Indiana Grant Supports Neonatal Opioid Program In The State
State and health leaders met at an Indianapolis hospital Monday to announce a new project to help pregnant Hoosier mothers who are addicted to opioids, the effort expands a pilot to reduce neonatal abstinence syndrome or NAS.
NAS happens when a baby is exposed to drugs in the womb. Providers at Community East Hospital addressed this issue in response to the rise in cases that they were seeing says OBGYN Anthony Sanders.
"We developed a comprehensive program that includes medication assisted therapy, psychotherapy, intensive outpatient therapy, resource coordination, specialty consultation and family support," says Sanders.
The state is awarding the Community Health Neonatal Opioid Addiction Project more than $570,000, part of 2017 legislation to address this issue.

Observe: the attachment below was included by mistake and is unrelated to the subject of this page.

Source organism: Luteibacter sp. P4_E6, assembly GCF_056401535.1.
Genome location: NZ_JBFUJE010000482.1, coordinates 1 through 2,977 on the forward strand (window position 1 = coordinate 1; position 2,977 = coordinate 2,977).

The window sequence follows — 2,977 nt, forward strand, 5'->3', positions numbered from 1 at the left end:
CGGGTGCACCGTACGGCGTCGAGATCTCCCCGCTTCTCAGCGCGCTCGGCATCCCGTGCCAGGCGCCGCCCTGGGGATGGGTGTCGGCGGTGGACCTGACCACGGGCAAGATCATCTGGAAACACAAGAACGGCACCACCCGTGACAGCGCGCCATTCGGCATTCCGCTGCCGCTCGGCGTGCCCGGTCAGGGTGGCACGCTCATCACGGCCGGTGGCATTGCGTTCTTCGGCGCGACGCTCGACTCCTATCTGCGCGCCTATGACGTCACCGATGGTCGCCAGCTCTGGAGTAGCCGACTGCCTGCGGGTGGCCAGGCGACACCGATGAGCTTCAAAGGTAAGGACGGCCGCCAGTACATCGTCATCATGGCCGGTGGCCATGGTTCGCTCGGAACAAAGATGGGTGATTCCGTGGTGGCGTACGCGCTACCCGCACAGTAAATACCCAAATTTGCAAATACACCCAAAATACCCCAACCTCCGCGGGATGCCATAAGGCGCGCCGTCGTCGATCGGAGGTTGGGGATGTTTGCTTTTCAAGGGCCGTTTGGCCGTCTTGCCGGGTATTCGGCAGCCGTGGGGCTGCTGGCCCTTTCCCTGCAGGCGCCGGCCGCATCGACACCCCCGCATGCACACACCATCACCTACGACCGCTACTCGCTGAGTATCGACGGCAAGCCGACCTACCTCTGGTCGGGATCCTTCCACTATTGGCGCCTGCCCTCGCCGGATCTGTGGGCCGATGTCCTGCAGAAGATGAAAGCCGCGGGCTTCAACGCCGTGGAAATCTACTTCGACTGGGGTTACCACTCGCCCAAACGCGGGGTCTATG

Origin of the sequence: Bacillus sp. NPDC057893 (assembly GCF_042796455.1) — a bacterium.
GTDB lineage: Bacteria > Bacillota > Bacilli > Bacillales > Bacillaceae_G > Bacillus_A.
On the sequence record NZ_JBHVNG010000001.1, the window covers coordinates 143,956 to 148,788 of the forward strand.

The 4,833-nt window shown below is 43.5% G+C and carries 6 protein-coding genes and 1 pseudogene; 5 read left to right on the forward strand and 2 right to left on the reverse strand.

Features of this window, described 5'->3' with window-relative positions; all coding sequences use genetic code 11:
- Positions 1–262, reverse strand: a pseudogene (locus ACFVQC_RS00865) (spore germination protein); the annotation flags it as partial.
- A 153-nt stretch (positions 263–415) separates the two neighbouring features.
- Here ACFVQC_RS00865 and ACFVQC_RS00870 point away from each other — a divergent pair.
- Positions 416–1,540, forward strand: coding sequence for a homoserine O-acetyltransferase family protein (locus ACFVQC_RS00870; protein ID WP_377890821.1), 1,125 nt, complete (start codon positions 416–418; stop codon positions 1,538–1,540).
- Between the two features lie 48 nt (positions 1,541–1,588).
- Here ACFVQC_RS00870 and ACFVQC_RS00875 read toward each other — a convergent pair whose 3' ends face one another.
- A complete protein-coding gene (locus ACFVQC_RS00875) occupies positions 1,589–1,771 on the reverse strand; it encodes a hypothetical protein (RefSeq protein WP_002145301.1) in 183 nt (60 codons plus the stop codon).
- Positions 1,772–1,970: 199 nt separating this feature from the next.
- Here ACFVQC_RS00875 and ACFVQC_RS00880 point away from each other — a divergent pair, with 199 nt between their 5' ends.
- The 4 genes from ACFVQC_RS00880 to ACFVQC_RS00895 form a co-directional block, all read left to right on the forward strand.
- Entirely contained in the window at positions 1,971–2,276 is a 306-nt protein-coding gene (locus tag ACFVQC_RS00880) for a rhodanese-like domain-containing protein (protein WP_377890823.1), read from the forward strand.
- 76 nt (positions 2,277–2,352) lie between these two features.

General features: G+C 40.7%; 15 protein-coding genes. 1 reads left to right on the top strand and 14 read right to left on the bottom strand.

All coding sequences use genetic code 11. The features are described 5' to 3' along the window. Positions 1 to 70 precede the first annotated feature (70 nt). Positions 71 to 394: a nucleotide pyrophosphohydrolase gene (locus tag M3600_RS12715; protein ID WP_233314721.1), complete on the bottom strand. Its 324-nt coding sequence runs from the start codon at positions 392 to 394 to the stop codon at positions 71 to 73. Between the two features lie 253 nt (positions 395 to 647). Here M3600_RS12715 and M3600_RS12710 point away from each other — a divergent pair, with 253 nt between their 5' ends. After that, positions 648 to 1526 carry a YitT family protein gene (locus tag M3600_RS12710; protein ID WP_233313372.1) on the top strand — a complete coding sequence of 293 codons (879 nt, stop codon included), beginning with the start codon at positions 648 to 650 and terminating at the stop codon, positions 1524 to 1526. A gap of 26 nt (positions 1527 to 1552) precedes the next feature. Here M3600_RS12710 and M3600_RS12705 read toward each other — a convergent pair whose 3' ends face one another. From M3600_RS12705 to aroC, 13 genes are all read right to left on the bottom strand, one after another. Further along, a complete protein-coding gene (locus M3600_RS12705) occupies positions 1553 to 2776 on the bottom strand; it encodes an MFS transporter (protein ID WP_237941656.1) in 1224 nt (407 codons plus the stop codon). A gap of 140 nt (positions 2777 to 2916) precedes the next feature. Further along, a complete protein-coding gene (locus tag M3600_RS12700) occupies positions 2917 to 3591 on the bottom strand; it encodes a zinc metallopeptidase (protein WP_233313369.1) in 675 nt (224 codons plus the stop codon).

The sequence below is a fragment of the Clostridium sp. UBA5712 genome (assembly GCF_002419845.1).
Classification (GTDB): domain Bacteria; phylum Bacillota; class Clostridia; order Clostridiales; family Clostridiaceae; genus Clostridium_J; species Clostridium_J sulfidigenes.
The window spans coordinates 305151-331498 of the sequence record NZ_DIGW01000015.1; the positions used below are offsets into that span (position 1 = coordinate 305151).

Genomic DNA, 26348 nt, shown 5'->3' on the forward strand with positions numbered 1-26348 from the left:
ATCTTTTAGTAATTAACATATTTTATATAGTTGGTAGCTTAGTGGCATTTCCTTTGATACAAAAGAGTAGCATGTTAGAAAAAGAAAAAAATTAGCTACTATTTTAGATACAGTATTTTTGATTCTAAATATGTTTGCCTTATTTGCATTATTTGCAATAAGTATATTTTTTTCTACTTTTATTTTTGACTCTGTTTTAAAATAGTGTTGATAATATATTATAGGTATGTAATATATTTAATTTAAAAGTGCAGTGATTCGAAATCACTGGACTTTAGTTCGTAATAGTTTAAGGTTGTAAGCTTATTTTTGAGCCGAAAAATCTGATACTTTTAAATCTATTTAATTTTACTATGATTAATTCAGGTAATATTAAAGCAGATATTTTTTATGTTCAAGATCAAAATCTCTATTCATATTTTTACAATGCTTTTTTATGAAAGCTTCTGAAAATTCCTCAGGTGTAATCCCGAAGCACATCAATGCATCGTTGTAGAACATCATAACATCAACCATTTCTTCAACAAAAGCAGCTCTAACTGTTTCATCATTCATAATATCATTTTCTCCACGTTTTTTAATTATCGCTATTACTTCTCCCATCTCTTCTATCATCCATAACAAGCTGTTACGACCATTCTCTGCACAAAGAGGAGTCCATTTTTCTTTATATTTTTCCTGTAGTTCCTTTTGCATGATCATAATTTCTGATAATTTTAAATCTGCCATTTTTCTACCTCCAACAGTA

Community Health Network President Bryan Mills says there is a great need to attack this part of the opioid epidemic.
"At last count we have 67 pregnant patients at Community East signed up for medication assisted treatment," says Mills.
The current program has recorded successes. The number of mothers testing negative for drugs at birth has increased and the number of days babies born dependent on drugs spend at the hospital has dropped from 26 to 19.
"I know 19 days is too long, there is no doubt about that, but these are trends in the right way," says Mills.
The project will build on the program with a goal of expansion to other facilities. Other goals include screening all mothers, improving data and specialized newborn care.